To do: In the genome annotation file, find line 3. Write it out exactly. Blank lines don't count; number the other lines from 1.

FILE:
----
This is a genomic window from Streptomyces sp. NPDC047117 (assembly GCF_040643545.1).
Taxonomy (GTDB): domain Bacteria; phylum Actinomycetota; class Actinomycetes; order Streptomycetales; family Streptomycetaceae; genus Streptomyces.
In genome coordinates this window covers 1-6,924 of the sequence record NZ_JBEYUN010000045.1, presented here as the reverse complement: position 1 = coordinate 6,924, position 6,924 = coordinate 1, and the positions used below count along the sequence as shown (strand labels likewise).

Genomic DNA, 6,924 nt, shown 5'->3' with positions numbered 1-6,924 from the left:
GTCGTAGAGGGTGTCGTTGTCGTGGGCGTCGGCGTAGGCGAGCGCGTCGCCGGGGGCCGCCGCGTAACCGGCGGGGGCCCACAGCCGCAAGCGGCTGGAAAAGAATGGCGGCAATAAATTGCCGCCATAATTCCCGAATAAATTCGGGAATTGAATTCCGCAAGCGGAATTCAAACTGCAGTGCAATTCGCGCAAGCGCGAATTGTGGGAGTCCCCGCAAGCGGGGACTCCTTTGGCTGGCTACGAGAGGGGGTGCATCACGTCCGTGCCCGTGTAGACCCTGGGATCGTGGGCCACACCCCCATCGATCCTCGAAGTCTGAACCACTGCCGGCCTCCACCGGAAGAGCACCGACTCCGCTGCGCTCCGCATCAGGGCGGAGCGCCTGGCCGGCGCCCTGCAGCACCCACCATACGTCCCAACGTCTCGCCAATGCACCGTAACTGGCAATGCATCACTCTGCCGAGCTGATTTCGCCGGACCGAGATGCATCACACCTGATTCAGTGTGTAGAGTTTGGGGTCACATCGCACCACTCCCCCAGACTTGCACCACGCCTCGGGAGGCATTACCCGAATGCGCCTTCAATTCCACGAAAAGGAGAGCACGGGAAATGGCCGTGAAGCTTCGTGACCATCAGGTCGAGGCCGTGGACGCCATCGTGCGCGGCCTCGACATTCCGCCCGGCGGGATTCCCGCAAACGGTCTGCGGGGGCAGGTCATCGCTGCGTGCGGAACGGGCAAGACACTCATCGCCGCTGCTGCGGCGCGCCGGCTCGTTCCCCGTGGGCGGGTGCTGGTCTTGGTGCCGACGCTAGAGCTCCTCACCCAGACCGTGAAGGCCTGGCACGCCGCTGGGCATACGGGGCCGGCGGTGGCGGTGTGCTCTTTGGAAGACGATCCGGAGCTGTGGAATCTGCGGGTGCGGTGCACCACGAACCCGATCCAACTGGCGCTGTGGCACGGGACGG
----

In genome coordinates this window covers 1-6,924 of the sequence record NZ_JBEYUN010000045.1, presented here as the reverse complement: position 1 = coordinate 6,924, position 6,924 = coordinate 1, and the positions used below count along the sequence as shown (strand labels likewise).